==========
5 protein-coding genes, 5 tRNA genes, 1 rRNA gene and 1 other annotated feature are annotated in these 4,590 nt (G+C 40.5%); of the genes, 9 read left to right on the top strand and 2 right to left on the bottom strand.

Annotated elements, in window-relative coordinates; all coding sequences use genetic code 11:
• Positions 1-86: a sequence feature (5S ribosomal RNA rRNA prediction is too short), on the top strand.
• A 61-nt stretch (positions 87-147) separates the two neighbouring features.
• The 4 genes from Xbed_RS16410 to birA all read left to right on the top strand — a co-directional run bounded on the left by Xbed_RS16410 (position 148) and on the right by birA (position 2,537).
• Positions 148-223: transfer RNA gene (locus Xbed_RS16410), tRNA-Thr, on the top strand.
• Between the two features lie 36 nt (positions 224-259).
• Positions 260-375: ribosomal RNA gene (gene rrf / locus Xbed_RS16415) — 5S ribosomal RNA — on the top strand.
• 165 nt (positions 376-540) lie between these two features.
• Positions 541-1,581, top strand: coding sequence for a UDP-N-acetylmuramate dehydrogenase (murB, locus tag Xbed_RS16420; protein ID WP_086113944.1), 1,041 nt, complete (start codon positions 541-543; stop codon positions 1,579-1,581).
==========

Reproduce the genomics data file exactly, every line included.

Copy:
5 protein-coding genes, 5 tRNA genes, 1 rRNA gene and 1 other annotated feature are annotated in these 4,590 nt (G+C 40.5%); of the genes, 9 read left to right on the top strand and 2 right to left on the bottom strand.

Annotated elements, in window-relative coordinates; all coding sequences use genetic code 11:
• Positions 1-86: a sequence feature (5S ribosomal RNA rRNA prediction is too short), on the top strand.
• A 61-nt stretch (positions 87-147) separates the two neighbouring features.
• The 4 genes from Xbed_RS16410 to birA all read left to right on the top strand — a co-directional run bounded on the left by Xbed_RS16410 (position 148) and on the right by birA (position 2,537).
• Positions 148-223: transfer RNA gene (locus Xbed_RS16410), tRNA-Thr, on the top strand.
• Between the two features lie 36 nt (positions 224-259).
• Positions 260-375: ribosomal RNA gene (gene rrf / locus Xbed_RS16415) — 5S ribosomal RNA — on the top strand.
• 165 nt (positions 376-540) lie between these two features.
• Positions 541-1,581, top strand: coding sequence for a UDP-N-acetylmuramate dehydrogenase (murB, locus tag Xbed_RS16420; protein ID WP_086113944.1), 1,041 nt, complete (start codon positions 541-543; stop codon positions 1,579-1,581).